Memoirs of a Geisha (Rob Marshall, 2005) is a Hollywood production which tells the life story of a geisha called Chiyo/Sayuri. An adaptation, the movie was based on the historical novel of the same name written by American author Arthur Golden, whose story was based on interviews with real geisha Mineko Iwasaki. The film celebrates geisha by clearly distinguishing their work as art and not merely prostitution, but simultaneously discourages female independence under the context of traditional Japanese culture as well as female’s contemporary social positions. Memoirs of a Geisha exploits this stereotypical female subordination under classical patriarchy to evoke Asian authenticity.
Set during the time frame of World War II, the film has the potential to address political tensions and historical inaccuracies. To an extent, the film acknowledges the negative effects of American occupation of Japan, but softens the blow by representing Americans in negative but historically accurate portrayal in a modern-day multicultural coexistence mentality. This representation thereby asserts US’s current progressive multicultural climate. Hollywood creates a connection between the Western audience and Asian characters by executing familiar themes such as being unable to openly love who you want, as well as the subjugation of female sexuality. However, these familiar themes cast the Japanese culture as morally inferior to Western standards. The film’s educational and political value are further impaired by the implementation of excessive Asian cultural elements and exaggeration of romance as a cinematic device. The film follows the tradition of classical Asian themed Hollywood movies, in which Asian females are redeemed from oppressive Asian traditions by men who are westernized to a certain extent. Although the film enjoyed financial and cinematic success in the West (with 6 Academy Award nominations and winning three), the casting of Chinese actresses, and the film’s failure to address historical and political tension between China and Japan, caused backlashes from Asian communities within the US and overseas.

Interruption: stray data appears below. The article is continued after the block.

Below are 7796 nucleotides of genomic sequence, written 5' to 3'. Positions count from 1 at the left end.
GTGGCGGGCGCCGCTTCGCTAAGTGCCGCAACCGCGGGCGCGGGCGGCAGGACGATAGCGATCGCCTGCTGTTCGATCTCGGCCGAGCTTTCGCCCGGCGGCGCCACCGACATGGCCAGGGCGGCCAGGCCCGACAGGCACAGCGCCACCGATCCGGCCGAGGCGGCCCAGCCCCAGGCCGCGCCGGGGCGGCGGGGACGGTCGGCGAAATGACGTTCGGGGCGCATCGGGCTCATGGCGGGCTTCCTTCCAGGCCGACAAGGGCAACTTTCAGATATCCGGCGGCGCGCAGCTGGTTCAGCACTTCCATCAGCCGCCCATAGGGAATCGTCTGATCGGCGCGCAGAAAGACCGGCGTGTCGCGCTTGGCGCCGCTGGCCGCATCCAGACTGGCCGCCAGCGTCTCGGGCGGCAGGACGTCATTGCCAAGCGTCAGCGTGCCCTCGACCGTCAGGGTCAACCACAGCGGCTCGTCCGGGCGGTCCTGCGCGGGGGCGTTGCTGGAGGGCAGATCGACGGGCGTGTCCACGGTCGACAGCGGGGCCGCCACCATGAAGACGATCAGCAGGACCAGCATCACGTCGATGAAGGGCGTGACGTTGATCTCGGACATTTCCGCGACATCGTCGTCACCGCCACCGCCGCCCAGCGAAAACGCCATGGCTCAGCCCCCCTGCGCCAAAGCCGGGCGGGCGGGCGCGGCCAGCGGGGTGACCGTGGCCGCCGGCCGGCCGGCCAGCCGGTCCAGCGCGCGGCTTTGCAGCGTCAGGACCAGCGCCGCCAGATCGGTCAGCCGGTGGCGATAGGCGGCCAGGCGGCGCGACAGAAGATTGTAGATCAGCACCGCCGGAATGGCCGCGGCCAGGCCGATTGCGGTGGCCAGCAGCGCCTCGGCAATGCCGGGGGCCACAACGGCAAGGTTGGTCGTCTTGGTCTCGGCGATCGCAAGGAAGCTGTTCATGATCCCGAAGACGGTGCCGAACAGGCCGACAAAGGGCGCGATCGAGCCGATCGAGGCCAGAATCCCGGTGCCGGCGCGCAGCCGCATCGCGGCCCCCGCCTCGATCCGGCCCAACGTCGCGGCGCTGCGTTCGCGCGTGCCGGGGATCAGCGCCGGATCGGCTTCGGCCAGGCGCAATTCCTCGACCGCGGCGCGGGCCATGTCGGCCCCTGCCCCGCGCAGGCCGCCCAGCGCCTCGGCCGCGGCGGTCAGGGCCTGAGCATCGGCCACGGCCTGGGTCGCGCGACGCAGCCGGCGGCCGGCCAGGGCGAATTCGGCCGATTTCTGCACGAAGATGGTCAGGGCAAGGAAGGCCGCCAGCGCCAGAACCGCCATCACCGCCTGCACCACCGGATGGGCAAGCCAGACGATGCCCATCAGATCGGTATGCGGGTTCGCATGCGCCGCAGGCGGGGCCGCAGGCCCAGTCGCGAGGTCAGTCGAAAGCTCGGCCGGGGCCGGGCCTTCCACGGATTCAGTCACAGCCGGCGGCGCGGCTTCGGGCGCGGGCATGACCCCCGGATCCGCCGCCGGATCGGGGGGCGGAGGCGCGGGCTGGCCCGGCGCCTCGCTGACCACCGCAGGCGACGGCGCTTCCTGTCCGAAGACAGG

Film adaptations endeavor to faithfully depict the source, but can also improvise through film’s visual and aural aspects. The cinematography and music of Memoirs of a Geisha, however, are unfortunately subjected to the Hollywood treatment. As a result, the film’s credibility is greatly subverted.
The camera most frequently alternates between an objective viewpoint and Chiyo’s, both of which belie the film’s apparently authentic depiction of geisha. These perspectives highlight the tendencies of Hollywood narrative structure and techniques: the audience’s identification with a “male gaze” and the emphasis on the individual, which respectively objectifies the women and dramatizes the romance. For example, the camera seems to take unnecessary liberties when “demystifying” the training and development of geisha. Chiyo’s transformation into Sayuri is depicted the typical uplifting montage, and also features a bathing scene. The justification for female nudity is slim: Chiyo and Mameha’s moment in the communal bath arguably connotes the intimacy of the mentor/mentee relationship, but so do their other numerous interactions.
Thus, the “illuminating” camera simultaneously indulges in the geisha “mystery”. The secrecy and intricacy of geisha ceremonies, dance, and even clothing produces the pleasure of investigation and unveiling. The enticement to discover is affirmed at the film’s onset, when the narrator (interestingly voiced by Shizuko Hoshi and not Ziyi Zhang) states, “A story like mine should never be told, for my world is as forbidden as it is fragile. Without its mysteries, it cannot survive.” The invitation tantalizes: the hidden, secret geisha world is now on display for the film’s audience.